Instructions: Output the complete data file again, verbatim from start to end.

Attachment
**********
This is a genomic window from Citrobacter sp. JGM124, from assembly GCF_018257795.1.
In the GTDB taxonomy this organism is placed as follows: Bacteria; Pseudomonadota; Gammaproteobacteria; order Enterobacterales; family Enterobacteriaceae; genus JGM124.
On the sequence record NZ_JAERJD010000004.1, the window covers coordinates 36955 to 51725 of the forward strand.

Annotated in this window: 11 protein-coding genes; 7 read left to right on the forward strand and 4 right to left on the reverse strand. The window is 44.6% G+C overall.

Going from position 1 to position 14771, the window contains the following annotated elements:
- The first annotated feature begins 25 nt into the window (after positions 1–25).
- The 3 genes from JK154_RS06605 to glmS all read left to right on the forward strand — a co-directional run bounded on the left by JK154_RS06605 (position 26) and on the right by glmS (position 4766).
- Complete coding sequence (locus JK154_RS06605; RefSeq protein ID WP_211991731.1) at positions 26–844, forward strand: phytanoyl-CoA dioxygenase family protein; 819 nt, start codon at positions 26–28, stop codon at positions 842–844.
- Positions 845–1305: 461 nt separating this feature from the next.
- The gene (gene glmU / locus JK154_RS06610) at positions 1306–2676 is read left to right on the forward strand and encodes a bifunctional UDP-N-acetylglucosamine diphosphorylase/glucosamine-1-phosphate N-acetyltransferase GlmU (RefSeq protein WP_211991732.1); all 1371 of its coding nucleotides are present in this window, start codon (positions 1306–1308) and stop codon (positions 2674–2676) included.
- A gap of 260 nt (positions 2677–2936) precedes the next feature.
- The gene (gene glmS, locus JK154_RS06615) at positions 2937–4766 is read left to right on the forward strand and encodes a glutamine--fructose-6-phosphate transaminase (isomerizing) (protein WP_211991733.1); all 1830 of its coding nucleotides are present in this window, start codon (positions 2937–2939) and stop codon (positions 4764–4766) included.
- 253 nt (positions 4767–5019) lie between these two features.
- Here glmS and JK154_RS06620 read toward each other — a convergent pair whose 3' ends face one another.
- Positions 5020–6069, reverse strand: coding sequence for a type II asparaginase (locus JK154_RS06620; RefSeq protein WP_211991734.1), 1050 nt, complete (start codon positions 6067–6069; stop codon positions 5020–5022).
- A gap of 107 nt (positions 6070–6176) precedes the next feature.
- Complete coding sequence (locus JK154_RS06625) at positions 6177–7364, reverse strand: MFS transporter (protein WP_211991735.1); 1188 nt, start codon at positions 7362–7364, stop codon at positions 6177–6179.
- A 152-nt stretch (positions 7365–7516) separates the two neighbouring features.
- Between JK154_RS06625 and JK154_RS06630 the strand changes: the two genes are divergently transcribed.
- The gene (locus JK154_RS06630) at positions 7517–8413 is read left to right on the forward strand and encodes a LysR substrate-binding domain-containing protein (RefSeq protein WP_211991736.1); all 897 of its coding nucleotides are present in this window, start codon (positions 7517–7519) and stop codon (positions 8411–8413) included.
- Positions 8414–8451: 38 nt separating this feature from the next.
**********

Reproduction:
This is a genomic window from Citrobacter sp. JGM124, from assembly GCF_018257795.1.
In the GTDB taxonomy this organism is placed as follows: Bacteria; Pseudomonadota; Gammaproteobacteria; order Enterobacterales; family Enterobacteriaceae; genus JGM124.
On the sequence record NZ_JAERJD010000004.1, the window covers coordinates 36955 to 51725 of the forward strand.

Annotated in this window: 11 protein-coding genes; 7 read left to right on the forward strand and 4 right to left on the reverse strand. The window is 44.6% G+C overall.

Going from position 1 to position 14771, the window contains the following annotated elements:
- The first annotated feature begins 25 nt into the window (after positions 1–25).
- The 3 genes from JK154_RS06605 to glmS all read left to right on the forward strand — a co-directional run bounded on the left by JK154_RS06605 (position 26) and on the right by glmS (position 4766).
- Complete coding sequence (locus JK154_RS06605; RefSeq protein ID WP_211991731.1) at positions 26–844, forward strand: phytanoyl-CoA dioxygenase family protein; 819 nt, start codon at positions 26–28, stop codon at positions 842–844.
- Positions 845–1305: 461 nt separating this feature from the next.
- The gene (gene glmU / locus JK154_RS06610) at positions 1306–2676 is read left to right on the forward strand and encodes a bifunctional UDP-N-acetylglucosamine diphosphorylase/glucosamine-1-phosphate N-acetyltransferase GlmU (RefSeq protein WP_211991732.1); all 1371 of its coding nucleotides are present in this window, start codon (positions 1306–1308) and stop codon (positions 2674–2676) included.
- A gap of 260 nt (positions 2677–2936) precedes the next feature.
- The gene (gene glmS, locus JK154_RS06615) at positions 2937–4766 is read left to right on the forward strand and encodes a glutamine--fructose-6-phosphate transaminase (isomerizing) (protein WP_211991733.1); all 1830 of its coding nucleotides are present in this window, start codon (positions 2937–2939) and stop codon (positions 4764–4766) included.
- 253 nt (positions 4767–5019) lie between these two features.
- Here glmS and JK154_RS06620 read toward each other — a convergent pair whose 3' ends face one another.
- Positions 5020–6069, reverse strand: coding sequence for a type II asparaginase (locus JK154_RS06620; RefSeq protein WP_211991734.1), 1050 nt, complete (start codon positions 6067–6069; stop codon positions 5020–5022).
- A gap of 107 nt (positions 6070–6176) precedes the next feature.
- Complete coding sequence (locus JK154_RS06625) at positions 6177–7364, reverse strand: MFS transporter (protein WP_211991735.1); 1188 nt, start codon at positions 7362–7364, stop codon at positions 6177–6179.
- A 152-nt stretch (positions 7365–7516) separates the two neighbouring features.
- Between JK154_RS06625 and JK154_RS06630 the strand changes: the two genes are divergently transcribed.
- The gene (locus JK154_RS06630) at positions 7517–8413 is read left to right on the forward strand and encodes a LysR substrate-binding domain-containing protein (RefSeq protein WP_211991736.1); all 897 of its coding nucleotides are present in this window, start codon (positions 7517–7519) and stop codon (positions 8411–8413) included.
- Positions 8414–8451: 38 nt separating this feature from the next.